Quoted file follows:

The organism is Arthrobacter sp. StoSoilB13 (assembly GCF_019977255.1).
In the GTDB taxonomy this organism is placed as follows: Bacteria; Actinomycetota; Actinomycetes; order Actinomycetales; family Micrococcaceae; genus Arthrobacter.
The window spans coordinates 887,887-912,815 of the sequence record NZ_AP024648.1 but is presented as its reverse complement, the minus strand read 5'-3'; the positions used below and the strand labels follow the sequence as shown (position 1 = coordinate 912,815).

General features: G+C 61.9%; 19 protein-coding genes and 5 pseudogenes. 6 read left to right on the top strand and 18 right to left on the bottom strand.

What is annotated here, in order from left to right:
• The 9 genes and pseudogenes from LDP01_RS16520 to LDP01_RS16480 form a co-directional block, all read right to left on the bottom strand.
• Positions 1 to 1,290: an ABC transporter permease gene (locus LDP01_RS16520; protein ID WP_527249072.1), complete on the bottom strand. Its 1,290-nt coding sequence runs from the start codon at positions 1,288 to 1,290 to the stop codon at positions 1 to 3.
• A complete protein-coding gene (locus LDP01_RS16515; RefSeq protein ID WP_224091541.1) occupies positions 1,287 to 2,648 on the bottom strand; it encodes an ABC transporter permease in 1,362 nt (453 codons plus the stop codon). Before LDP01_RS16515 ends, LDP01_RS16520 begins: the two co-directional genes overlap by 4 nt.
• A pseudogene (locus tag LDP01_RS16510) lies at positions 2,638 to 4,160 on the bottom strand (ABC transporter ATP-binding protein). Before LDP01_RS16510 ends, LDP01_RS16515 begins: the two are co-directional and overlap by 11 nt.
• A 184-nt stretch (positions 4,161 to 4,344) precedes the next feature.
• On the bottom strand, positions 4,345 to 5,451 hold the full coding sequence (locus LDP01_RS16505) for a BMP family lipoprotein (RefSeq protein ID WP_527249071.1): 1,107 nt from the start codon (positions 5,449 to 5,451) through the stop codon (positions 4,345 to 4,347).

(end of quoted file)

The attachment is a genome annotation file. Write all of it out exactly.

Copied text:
The organism is Arthrobacter sp. StoSoilB13 (assembly GCF_019977255.1).
In the GTDB taxonomy this organism is placed as follows: Bacteria; Actinomycetota; Actinomycetes; order Actinomycetales; family Micrococcaceae; genus Arthrobacter.
The window spans coordinates 887,887-912,815 of the sequence record NZ_AP024648.1 but is presented as its reverse complement, the minus strand read 5'-3'; the positions used below and the strand labels follow the sequence as shown (position 1 = coordinate 912,815).

General features: G+C 61.9%; 19 protein-coding genes and 5 pseudogenes. 6 read left to right on the top strand and 18 right to left on the bottom strand.

What is annotated here, in order from left to right:
• The 9 genes and pseudogenes from LDP01_RS16520 to LDP01_RS16480 form a co-directional block, all read right to left on the bottom strand.
• Positions 1 to 1,290: an ABC transporter permease gene (locus LDP01_RS16520; protein ID WP_527249072.1), complete on the bottom strand. Its 1,290-nt coding sequence runs from the start codon at positions 1,288 to 1,290 to the stop codon at positions 1 to 3.
• A complete protein-coding gene (locus LDP01_RS16515; RefSeq protein ID WP_224091541.1) occupies positions 1,287 to 2,648 on the bottom strand; it encodes an ABC transporter permease in 1,362 nt (453 codons plus the stop codon). Before LDP01_RS16515 ends, LDP01_RS16520 begins: the two co-directional genes overlap by 4 nt.
• A pseudogene (locus tag LDP01_RS16510) lies at positions 2,638 to 4,160 on the bottom strand (ABC transporter ATP-binding protein). Before LDP01_RS16510 ends, LDP01_RS16515 begins: the two are co-directional and overlap by 11 nt.
• A 184-nt stretch (positions 4,161 to 4,344) precedes the next feature.
• On the bottom strand, positions 4,345 to 5,451 hold the full coding sequence (locus LDP01_RS16505) for a BMP family lipoprotein (RefSeq protein ID WP_527249071.1): 1,107 nt from the start codon (positions 5,449 to 5,451) through the stop codon (positions 4,345 to 4,347).